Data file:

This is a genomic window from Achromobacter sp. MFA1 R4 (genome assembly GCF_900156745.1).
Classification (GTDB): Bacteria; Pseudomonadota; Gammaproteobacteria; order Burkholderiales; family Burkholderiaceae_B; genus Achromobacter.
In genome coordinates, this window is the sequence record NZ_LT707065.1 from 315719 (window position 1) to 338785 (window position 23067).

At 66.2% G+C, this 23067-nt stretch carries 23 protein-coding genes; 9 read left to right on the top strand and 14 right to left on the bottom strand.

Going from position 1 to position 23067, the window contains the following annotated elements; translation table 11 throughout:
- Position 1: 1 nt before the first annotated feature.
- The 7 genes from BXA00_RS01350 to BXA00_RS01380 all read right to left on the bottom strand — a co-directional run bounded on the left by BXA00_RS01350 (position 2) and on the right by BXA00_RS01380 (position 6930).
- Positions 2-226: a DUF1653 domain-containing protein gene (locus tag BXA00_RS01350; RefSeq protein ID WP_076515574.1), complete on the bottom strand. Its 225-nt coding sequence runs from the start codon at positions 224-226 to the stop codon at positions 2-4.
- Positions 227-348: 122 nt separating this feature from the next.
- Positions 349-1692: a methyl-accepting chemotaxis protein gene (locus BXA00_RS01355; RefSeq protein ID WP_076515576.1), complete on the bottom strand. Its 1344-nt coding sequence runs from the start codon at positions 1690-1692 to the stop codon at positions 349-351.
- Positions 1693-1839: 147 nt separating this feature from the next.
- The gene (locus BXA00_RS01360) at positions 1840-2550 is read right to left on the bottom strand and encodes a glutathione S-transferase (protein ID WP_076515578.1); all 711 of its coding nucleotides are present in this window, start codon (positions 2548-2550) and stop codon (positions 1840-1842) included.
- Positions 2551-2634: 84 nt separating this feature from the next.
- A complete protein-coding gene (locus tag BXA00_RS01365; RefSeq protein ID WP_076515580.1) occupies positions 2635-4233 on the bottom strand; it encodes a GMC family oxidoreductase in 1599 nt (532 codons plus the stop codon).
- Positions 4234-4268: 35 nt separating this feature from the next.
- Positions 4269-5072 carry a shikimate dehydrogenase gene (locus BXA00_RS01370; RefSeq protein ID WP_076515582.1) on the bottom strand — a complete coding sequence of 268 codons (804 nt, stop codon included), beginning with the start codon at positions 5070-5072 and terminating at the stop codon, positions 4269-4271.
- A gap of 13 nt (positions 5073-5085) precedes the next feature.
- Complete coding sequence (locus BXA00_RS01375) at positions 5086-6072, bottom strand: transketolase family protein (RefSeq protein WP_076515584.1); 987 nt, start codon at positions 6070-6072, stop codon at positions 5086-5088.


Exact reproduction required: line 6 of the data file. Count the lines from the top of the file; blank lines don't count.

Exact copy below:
- Position 1: 1 nt before the first annotated feature.